TUNIS, Aug 30 (KUNA) — Tunisia Friday strongly condemned the use of chemical weapons in Syria regardless of attackers because this “ugly act” killed hundreds of innocent civilians, and was in blatant breach of international and humanitarian laws.
The foreign ministry called, in a statement, the punishment of behind this “crime against humanity and said it was awaiting the results of investigation of UN inspectors of the use of chemical weapons.
It reiterated support for the Syrian people and their legitimate aspirations to have a democratic state.
It said a military action against Syria would only deepen suffering of the Syrian people.
Finishing the Job: Security Sector Reform After the Arab Spring
By Omar Ashour, on 28 May 2013, Feature
The Arab Uprisings were principally sparked by the brutality of the security sector in almost every single country where they occurred. In Tunisia, Mohammed Bouazizi’s self-immolation following an insult by the police in December 2010 triggered the revolution. In Egypt, the June 2010 murder by two policemen of Internet activist Khaled Said, followed by the brutality of police during the fraudulent parliamentary elections of November-December 2010, set the revolution’s context. In Libya, the arrest in February 2011 of Fathy Terbil—a human rights lawyer who had represented the families of the victims of the June 1996 Abu Selim Prison massacre, in which more than 1,236 political prisoners were gunned down by Moammar Gadhafi’s security forces—sparked that country’s revolution. In Syria, abuses committed in March 2011 by Assad’s security forces, which included the pulling out of the fingernails of children and teenagers in Deraa, triggered the protests that ignited that country’s ongoing civil war. In many ways, the Arab Spring was a region-wide reaction against violations by the security services.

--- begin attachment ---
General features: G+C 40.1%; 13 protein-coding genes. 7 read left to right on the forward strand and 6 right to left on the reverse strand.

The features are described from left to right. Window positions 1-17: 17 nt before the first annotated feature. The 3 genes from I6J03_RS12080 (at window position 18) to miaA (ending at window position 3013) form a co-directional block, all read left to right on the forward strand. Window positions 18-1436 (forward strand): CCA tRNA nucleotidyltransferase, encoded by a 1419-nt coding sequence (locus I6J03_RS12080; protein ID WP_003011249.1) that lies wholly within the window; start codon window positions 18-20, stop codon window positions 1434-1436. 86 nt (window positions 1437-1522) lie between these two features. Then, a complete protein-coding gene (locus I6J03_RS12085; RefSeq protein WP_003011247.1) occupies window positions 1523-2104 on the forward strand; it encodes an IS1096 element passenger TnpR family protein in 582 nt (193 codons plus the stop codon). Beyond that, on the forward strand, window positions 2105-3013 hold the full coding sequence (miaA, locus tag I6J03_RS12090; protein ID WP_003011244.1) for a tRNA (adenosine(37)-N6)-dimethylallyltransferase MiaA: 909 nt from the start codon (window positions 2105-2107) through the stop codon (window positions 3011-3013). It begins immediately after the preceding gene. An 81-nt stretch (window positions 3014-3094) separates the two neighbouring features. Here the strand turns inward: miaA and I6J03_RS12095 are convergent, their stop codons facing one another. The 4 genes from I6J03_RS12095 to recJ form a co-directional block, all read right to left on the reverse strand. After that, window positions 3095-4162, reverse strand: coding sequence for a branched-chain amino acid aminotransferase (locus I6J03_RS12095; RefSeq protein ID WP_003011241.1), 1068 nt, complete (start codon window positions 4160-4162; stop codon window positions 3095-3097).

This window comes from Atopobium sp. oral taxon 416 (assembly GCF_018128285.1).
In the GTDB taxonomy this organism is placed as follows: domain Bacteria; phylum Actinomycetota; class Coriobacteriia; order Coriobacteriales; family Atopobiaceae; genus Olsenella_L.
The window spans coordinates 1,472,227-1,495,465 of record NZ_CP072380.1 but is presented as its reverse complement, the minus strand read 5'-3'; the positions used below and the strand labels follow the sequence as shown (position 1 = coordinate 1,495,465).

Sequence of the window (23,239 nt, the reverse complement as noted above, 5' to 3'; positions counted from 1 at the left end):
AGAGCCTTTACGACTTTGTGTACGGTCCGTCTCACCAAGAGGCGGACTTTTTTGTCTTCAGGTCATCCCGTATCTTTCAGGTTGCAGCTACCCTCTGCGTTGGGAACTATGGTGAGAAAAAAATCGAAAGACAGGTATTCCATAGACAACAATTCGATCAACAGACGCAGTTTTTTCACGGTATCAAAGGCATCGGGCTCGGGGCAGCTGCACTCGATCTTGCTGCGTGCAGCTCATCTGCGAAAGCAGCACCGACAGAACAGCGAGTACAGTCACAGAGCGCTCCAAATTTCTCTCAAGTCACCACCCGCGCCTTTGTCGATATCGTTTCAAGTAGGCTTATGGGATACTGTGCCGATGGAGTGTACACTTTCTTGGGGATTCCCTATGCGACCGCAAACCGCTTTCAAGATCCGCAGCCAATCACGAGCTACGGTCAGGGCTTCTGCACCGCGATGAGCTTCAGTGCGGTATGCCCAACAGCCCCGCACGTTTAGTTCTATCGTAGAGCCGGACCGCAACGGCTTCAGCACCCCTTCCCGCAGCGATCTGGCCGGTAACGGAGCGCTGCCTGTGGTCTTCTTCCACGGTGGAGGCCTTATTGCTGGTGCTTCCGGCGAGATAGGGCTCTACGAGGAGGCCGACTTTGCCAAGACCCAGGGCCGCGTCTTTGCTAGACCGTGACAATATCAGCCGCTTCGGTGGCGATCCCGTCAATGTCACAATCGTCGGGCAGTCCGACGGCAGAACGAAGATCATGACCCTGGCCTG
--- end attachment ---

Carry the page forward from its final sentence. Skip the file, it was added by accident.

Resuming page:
TUNIS, Tunisia, May 21 (UPI) — Tunisia, cradle of the Arab Reawakening in January 2011, has finally got tough with its hard-line Islamists as, like other North African states that overthrew longtime dictators, it finds itself struggling with the fallout of its groundbreaking pro-democracy uprising.